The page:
- Posted August 22, 2013 by
This iReport is part of an assignment:
Speaking up about sexual violence
Lack of women’s safety isn’t just an Indian phenomenon; it holds a global passport.
ronniemelvin, 33, is an advertising professional in Bangalore, India. She shared this advice for female travelers after reading Michaela Cross' popular iReport essay about sexual harassment in India. 'My intention was not to make India look any better, but to inform female travellers world over of the need to exercise caution and be vigilant on their travels abroad.'
In response to commenters who feel she is putting the blame of sexual harassent on the women themselves, she writes, 'Men have forgotten their role in protecting and preserving the honor of womenkind. I'm reminded of an old cherokee saying that man's highest calling is to protect women, so she is free to walk the earth unharmed ... With this story, it is my hope that young women see the need to travel responsibly.'
We'd love to hear your thoughts, too. Do you agree with ronniemelvin's tips?
- dsashin, CNN iReport producer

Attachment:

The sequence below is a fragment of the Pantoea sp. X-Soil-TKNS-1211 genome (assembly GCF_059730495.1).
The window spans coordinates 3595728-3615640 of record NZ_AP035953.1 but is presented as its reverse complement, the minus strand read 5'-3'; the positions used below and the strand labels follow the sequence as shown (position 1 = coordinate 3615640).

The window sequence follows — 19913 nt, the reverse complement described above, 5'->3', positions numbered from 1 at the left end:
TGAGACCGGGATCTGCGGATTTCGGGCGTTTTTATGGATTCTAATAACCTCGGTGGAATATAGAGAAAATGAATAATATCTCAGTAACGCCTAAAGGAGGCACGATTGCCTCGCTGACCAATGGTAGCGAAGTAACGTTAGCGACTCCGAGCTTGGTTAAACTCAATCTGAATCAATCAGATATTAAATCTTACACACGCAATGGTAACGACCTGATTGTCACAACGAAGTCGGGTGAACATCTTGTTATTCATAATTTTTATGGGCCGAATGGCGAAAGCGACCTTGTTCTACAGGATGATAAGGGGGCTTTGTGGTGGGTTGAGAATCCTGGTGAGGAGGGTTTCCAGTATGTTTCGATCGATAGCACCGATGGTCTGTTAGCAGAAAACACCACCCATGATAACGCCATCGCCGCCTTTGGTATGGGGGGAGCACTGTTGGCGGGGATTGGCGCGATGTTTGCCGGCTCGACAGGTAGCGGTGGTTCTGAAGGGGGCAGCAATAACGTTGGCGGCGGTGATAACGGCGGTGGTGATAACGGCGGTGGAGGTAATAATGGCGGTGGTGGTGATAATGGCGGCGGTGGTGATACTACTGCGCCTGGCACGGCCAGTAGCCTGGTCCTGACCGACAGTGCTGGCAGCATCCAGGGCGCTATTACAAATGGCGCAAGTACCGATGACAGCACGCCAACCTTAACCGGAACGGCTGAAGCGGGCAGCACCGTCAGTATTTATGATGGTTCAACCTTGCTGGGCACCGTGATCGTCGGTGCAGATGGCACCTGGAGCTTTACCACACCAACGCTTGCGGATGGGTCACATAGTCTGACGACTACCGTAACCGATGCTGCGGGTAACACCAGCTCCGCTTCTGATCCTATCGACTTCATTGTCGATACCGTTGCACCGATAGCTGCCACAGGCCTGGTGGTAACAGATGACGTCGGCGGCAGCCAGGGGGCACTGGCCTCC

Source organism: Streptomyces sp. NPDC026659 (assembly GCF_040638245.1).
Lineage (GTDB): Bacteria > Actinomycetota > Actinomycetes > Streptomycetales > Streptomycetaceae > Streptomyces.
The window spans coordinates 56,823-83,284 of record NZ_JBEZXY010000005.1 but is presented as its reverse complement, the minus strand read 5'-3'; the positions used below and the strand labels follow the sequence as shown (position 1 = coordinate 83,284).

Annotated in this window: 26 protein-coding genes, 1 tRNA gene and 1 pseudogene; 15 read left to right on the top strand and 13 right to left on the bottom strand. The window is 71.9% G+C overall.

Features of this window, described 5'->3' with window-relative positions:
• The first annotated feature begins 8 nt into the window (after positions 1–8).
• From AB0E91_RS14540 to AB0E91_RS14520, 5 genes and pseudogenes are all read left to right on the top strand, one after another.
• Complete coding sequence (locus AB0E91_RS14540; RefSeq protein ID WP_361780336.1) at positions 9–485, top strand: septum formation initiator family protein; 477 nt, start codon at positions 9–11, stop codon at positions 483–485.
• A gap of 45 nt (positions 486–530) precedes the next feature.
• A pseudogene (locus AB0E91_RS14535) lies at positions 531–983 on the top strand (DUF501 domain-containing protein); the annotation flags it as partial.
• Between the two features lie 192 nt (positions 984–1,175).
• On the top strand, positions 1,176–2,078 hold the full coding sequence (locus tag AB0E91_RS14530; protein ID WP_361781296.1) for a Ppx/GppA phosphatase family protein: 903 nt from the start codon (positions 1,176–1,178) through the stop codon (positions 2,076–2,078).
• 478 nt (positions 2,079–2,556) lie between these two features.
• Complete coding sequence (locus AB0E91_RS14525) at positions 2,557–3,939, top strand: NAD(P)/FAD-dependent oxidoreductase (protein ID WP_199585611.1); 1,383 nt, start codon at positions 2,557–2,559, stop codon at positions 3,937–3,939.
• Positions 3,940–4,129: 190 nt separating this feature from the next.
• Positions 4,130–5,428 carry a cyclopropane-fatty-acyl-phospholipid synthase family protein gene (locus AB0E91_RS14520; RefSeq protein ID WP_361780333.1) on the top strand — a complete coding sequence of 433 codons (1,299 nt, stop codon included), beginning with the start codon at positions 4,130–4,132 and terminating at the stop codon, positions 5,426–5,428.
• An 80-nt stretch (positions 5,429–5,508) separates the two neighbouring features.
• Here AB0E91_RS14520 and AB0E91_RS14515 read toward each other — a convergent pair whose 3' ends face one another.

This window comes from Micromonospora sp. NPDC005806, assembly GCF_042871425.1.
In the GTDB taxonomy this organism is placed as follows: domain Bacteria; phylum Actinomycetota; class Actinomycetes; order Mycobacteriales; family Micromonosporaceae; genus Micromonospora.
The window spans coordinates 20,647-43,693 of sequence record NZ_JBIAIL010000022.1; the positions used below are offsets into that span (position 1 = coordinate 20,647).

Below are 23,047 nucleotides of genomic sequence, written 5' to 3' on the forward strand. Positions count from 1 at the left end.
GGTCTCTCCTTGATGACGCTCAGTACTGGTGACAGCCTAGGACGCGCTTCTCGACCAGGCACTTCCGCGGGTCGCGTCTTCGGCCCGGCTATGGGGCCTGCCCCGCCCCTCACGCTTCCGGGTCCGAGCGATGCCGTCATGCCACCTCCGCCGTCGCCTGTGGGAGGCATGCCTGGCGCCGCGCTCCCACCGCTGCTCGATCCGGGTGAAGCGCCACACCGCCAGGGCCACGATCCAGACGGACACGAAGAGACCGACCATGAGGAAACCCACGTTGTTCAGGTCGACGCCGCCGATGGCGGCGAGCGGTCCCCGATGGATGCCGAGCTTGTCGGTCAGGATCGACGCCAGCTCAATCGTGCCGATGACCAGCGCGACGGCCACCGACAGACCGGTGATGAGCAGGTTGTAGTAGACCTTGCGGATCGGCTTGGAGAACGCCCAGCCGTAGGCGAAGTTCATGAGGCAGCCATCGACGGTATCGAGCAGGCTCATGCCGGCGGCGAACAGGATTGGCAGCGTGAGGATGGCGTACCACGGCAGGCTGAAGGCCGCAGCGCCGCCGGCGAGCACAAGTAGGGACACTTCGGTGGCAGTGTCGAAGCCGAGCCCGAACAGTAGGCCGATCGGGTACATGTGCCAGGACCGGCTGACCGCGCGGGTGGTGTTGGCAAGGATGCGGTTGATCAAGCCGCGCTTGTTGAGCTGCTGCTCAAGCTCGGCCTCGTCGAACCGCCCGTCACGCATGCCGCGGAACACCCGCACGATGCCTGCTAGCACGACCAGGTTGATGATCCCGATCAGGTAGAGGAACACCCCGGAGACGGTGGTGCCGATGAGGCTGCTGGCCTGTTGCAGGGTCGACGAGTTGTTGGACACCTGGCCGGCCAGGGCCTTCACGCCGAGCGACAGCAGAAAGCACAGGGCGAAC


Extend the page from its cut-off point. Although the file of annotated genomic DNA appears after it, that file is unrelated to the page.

One of my just-out-of- Boston University Chinese origin ex-colleagues, was planning a skiing trip with some girl friends in a very remote corner of Norway with a guy she just met on a flight. He had told her that he was a skiing instructor and had his own cabin. She was taking him up on his offer on face value.
I wouldn’t have known of this, if I didn’t need to sanction her leave. When I heard her recount excitedly about how she was looking forward to this trip, all I could see were flashes straight out of Eli Roth’s Hostel. I had to help her understand that what she was planning was not only stupid but could potentially put the entire bunch of them in grave danger.
I approved the leave anyway to show her I couldn’t care about being short staffed, but made it very clear that if she and her friends didn’t return from her trip, I didn’t want to have to say ‘I told you so’. She cancelled the approved leave a day later.